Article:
Why Jefferies Cut Its Apple Price Target
NEW YORK (TheStreet) -- Apple (AAPL) is one of Wall Street's most beloved stocks, with 50 of 58 analysts rating the stock "buy," and only one rating it a "sell." So it's noteworthy anytime an analyst lowers their rating and it's really noteworthy when an analyst cuts their price target, citing concerns about decelerating growth.
Noted Apple bull Peter Misek of Jefferies has cut his price target on the Cupertino, Calif.-based firm, pointing to worries that Apple's growth will slow, as well as potential negative margin leverage. Misek lowered his price target to $800 from $900.
Though he did not lower first-quarter estimates, Misek believes Apple's growth will start to slow down in 2014, as the markets become saturated with its products. He believes Apple will launch the iPhone 5S in June or July, compared to the September and October launches for the iPhone 5, and iPhone 4S, respectively. "Based on our checks, likely updates include a new super HD camera/screen, a better battery, and NFC. Possible updates include an IGZO screen for Retina+, 128GB storage, and coming in 6 to 8 colors," Misek wrote in his note.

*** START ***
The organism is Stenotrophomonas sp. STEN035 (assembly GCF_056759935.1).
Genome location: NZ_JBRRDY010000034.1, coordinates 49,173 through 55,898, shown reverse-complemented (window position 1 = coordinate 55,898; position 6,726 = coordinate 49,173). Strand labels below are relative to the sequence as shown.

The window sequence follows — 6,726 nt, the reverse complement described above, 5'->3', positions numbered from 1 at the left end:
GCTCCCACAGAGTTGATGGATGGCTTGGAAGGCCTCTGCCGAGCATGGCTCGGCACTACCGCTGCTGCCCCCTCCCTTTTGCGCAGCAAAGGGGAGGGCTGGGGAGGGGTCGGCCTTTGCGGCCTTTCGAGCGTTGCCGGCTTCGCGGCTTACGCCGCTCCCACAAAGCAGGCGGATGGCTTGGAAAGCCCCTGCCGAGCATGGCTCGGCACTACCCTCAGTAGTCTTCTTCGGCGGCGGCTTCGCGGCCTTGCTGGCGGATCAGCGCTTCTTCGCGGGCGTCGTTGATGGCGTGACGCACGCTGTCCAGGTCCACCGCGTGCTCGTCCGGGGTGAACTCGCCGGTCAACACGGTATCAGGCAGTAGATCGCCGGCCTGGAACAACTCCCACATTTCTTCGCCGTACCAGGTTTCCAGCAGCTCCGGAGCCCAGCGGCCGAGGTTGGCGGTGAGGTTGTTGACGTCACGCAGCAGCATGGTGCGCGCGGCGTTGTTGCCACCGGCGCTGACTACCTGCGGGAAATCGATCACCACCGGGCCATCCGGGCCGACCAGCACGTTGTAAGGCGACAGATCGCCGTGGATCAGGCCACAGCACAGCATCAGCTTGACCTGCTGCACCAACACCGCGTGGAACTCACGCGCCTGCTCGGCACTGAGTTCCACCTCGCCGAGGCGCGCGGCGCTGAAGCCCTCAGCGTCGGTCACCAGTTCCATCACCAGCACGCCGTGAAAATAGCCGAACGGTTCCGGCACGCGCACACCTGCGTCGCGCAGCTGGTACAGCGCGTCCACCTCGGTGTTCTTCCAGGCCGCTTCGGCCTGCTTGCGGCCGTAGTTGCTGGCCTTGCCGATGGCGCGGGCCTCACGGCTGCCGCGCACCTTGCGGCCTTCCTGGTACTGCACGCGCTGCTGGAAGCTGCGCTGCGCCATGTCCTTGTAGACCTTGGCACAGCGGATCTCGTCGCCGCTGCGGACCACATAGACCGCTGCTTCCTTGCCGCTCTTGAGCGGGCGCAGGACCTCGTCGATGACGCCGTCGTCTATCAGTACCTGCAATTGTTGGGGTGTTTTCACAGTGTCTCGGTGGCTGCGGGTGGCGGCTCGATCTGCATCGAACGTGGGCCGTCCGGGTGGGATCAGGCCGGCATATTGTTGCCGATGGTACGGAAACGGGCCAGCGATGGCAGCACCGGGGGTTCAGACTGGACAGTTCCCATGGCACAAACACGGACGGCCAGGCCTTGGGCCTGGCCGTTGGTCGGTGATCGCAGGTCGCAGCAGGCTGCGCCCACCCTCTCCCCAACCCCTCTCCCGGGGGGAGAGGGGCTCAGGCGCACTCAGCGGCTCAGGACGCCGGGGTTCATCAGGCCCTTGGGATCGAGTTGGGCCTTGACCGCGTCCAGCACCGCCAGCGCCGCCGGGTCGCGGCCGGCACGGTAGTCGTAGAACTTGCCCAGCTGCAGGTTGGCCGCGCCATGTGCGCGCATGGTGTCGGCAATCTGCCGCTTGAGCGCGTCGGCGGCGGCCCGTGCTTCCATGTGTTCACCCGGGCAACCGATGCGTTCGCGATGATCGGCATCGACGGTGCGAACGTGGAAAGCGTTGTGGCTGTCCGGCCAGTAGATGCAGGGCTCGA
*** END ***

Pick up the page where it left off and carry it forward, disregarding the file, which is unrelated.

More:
Even though Apple may push up the iPhone 5S launch, which would boost earnings per share for fiscal 2013, Misek mentioned that very early 2014 iPhone build plans indicate a deceleration in growth to around 20%, as the market becomes saturated. Apple shares took a pounding last week on reports of a margin hike at one clearing firm and concerns over component supplies falling next year.
Apple shares have been under siege in recent weeks, falling 21.64% over the past three months, compared to a 5.04% decline in the NASDAQ.
There are also concerns over investments in next-generation technology and more expensive semiconductor transitions, which could hurt Apple's ability to leverage margin, and bring down the earnings multiple.
Misek cut his iPad estimates for 2013, as iPad mini supply continues to be constrained. He cut his calendar first-quarter estimates to 20 million, and lowered his full calendar year estimate from 116 million to 100 million.